‘waiting’ by Jason Larkin
Published on 23 June 2015
A new photobook by the British photographer Jason Larkin, published by Fourthwall Books and Photoworks, focusses on people waiting in Johannesburg.
While living in Johannesburg, British photographer Jason Larkin was struck by the ever-present reality of people waiting.
This state of expectation was, for him, a visual echo of an in-between state that many people in South Africa can find themselves in. Larkin was drawn to those who sought shelter from the harsh summer sun by positioning themselves in the shade. Here the features of individuals are obscured, leaving only the subtlety of posture and the details of place. Omitting any reference to the purpose or outcome of each wait, Larkin simply records, beside each image, the duration of the wait.
Celia Davies, Director of Photoworks says, ‘Having worked with Jason during the 2012 and 2014 Brighton Photo Biennials, we’re delighted to have had the opportunity to contribute to this international collaboration. This project forms part of an important legacy of our work with South African partners during Brighton Photo Biennial 2014.’
As part of the project, the website waiting today shows the photographs alongside a collection of essays, poems and stories on the theme of waiting.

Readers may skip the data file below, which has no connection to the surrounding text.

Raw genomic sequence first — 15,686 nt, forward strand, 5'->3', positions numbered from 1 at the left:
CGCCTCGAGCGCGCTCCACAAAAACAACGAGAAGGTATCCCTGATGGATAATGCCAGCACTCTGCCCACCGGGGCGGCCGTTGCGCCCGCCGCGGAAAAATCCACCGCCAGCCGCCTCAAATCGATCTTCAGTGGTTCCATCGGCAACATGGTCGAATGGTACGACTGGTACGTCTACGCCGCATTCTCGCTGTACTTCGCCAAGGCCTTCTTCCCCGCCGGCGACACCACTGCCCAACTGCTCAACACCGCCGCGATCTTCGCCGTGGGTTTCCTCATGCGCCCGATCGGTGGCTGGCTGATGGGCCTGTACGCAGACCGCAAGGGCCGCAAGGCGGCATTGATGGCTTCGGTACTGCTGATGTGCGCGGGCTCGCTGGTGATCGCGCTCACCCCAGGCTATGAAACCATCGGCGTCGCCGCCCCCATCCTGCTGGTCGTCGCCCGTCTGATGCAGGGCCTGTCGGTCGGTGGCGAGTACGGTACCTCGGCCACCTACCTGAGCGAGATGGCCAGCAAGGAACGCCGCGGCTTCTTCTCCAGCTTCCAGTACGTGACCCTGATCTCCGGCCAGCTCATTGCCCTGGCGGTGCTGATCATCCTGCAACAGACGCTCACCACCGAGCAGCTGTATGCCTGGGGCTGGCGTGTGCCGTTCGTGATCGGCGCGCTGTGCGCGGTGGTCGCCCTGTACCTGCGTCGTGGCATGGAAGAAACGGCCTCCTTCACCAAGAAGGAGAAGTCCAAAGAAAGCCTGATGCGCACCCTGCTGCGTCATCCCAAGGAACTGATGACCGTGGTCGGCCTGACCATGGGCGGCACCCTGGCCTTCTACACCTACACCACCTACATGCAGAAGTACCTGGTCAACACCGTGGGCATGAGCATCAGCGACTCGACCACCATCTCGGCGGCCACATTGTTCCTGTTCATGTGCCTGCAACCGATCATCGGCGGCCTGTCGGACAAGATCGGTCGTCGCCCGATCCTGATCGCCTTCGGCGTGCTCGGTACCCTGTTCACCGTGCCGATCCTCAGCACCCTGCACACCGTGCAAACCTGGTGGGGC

‘Waiting’ opens a wealth of possible readings into contemporary life in South Africa.
Even the most everyday experiences are inflected by larger forces, as Jason Larkin subtly demonstrates with his series ‘Waiting’.
Jason Larkin’s book ‘Waiting’ collects photographs of South Africans waiting in the shade, which reveals a story that goes beyond the superficial.
Jason Larkin (b 1979) is a British photographer, internationally recognised for his long-term social documentary projects, environmental portraiture and landscape reportage. Jason lived in Johannesburg from 2011 to 2013. He is the author of Cairo Divided, After The Mines, and Tales From The City Of Gold.
This project has been supported by the SA-UK Seasons 2014 & 2015, a partnership between the Department of Arts and Culture, South Africa and the British Council.